2. Encourage extracurricular involvement. Numerous studies conducted over the years by several researchers have demonstrated that students who physically get involved with their campus perform better academically and graduate at higher rates. Students need to be encouraged at the K-12 levels to join clubs, sports, faith-based events, volunteer groups, and other activities outside of school. These extracurriculars can help students be more outgoing, have more friends, feel a stronger sense of belonging, and demonstrate better attachment and positive adjustment to their schools and community. Students already engaged in activities in the years prior to college are better positioned to continue during college.
3. Integrate psychoeducational groups. Incorporate certain types of group therapy into school counseling and college advising curricula to help students develop the interpersonal skills needed for successful peer-to-peer interactions. In their 2007 book, Evidence-Based School Counseling, Carey Dimmitt, John C. Carey, and Trish Hatch argue that school counselors trained on group development and group facilitation are better suited to support students’ mental-health needs and offer strategies that encourage personal-emotional growth.
4. Bring soft skills into the conversation. Connect with college-bound students about the soft skills needed to persist in college, including budgeting, establishing academic and personal efficacy and resilience, maintaining mental health, and knowing where to seek support if needed. Discussions about nutrition, hygiene, and physical activity are key, too.
Living with roommates, overcoming homesickness, effectively managing one’s time, and developing self-identity are often part of the college experience, too. For instance, making friends and developing the ability to network can make a large campus feel more accessible, while a circle of friends establishes a community, all of which can help ensure students remain in school. Researcher Janice McCabe studied the formation of college friendships, concluding that the friend networks students build during college can have discernible academic benefits—and even shape social and work lives after college.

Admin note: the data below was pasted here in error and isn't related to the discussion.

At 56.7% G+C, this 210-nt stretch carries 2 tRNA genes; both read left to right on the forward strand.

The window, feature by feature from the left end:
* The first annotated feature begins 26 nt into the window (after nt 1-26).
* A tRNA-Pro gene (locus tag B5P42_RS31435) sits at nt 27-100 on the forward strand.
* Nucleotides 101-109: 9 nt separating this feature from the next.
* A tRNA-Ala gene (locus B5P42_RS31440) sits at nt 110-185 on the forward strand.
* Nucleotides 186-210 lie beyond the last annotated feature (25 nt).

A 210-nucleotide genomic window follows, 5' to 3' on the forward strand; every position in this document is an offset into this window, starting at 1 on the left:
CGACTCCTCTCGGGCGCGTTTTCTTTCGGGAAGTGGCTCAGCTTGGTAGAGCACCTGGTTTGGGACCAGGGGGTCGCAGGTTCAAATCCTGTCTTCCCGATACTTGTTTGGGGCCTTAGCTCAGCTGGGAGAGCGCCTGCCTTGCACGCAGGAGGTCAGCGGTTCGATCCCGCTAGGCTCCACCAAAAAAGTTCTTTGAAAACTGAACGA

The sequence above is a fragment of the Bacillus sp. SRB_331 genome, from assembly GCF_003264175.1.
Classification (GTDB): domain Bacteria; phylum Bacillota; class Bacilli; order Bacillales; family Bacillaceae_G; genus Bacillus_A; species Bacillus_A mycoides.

Research also suggests that individuals with a good sense of executive function, including being able to read the emotions of others and regulate one’s own emotions, are better equipped for college and a career.
5. Think differently about the right “fit.” The College Board recommends that selecting a college with the right “fit” should be based on location, size, type of college (e.g., two-year or four-year), and majors. It neglects to mention how the college represents students culturally, racially, and ethnically in its demographic makeup. College campuses lacking diversity may cause psychological and emotional distress for students of color. Counselors need to advise students to be intentional in choosing colleges based on whether the campus reflects their racial and cultural needs, offers leadership opportunities, and is located in a community that demographically reflects their personality and identity.[Do young people know who they are?]
College-bound students with high test scores but poor social skills are not necessarily well-equipped to handle the nuances of college beyond the classroom. Far more benefit would come from actively developing high school students’ emotional intelligence, mental health, and organization skills, along with racial and cultural identity.
EYES ALWAYS ON EXTERNAL PRIZES
(and the nefarious and corrupt who will do anything to achieve them!)
Ultimately what I am trying to promote HERE AT LANDSCAPES FOR LEARNING is slowing down enough to be present in one’s own life (body and mind) and to look within to learn more about who one is. Rather than predominantly focusing on achievement, I am encouraging more attention to intrinsic understanding, acceptance, and love of one self. I am encouraging and teaching about why and how to observe one’s own moment-to-moment experiences and reflect on them continually to learn more about what one’s own life teaches.